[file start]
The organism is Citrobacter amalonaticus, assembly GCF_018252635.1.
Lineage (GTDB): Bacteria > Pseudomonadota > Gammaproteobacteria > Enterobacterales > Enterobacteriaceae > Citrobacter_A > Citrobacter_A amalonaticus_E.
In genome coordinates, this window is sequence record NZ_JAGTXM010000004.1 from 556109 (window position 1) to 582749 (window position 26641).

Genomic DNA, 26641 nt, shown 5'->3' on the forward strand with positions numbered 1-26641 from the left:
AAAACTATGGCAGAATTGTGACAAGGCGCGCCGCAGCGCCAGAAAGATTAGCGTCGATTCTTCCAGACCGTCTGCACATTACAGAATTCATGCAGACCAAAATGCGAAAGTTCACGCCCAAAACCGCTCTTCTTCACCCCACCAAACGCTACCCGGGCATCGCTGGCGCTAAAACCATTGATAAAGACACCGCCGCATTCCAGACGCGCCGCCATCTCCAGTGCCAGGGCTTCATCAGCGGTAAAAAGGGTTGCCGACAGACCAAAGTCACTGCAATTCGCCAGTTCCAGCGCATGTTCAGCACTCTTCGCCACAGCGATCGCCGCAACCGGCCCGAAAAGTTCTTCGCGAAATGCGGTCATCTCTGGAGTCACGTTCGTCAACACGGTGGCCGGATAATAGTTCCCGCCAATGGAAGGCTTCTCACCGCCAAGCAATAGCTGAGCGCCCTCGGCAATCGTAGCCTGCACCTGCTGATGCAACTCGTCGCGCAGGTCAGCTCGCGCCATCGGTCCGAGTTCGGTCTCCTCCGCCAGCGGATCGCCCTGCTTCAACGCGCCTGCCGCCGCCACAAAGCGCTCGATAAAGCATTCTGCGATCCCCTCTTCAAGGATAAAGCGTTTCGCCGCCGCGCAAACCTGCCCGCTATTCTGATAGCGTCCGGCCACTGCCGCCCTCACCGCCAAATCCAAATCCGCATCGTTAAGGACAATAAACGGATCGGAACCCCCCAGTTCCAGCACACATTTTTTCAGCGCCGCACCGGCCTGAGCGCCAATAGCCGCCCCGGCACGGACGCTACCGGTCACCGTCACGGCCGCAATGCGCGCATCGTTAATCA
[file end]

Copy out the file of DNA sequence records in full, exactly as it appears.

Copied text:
The organism is Citrobacter amalonaticus, assembly GCF_018252635.1.
Lineage (GTDB): Bacteria > Pseudomonadota > Gammaproteobacteria > Enterobacterales > Enterobacteriaceae > Citrobacter_A > Citrobacter_A amalonaticus_E.
In genome coordinates, this window is sequence record NZ_JAGTXM010000004.1 from 556109 (window position 1) to 582749 (window position 26641).

Genomic DNA, 26641 nt, shown 5'->3' on the forward strand with positions numbered 1-26641 from the left:
AAAACTATGGCAGAATTGTGACAAGGCGCGCCGCAGCGCCAGAAAGATTAGCGTCGATTCTTCCAGACCGTCTGCACATTACAGAATTCATGCAGACCAAAATGCGAAAGTTCACGCCCAAAACCGCTCTTCTTCACCCCACCAAACGCTACCCGGGCATCGCTGGCGCTAAAACCATTGATAAAGACACCGCCGCATTCCAGACGCGCCGCCATCTCCAGTGCCAGGGCTTCATCAGCGGTAAAAAGGGTTGCCGACAGACCAAAGTCACTGCAATTCGCCAGTTCCAGCGCATGTTCAGCACTCTTCGCCACAGCGATCGCCGCAACCGGCCCGAAAAGTTCTTCGCGAAATGCGGTCATCTCTGGAGTCACGTTCGTCAACACGGTGGCCGGATAATAGTTCCCGCCAATGGAAGGCTTCTCACCGCCAAGCAATAGCTGAGCGCCCTCGGCAATCGTAGCCTGCACCTGCTGATGCAACTCGTCGCGCAGGTCAGCTCGCGCCATCGGTCCGAGTTCGGTCTCCTCCGCCAGCGGATCGCCCTGCTTCAACGCGCCTGCCGCCGCCACAAAGCGCTCGATAAAGCATTCTGCGATCCCCTCTTCAAGGATAAAGCGTTTCGCCGCCGCGCAAACCTGCCCGCTATTCTGATAGCGTCCGGCCACTGCCGCCCTCACCGCCAAATCCAAATCCGCATCGTTAAGGACAATAAACGGATCGGAACCCCCCAGTTCCAGCACACATTTTTTCAGCGCCGCACCGGCCTGAGCGCCAATAGCCGCCCCGGCACGGACGCTACCGGTCACCGTCACGGCCGCAATGCGCGCATCGTTAATCA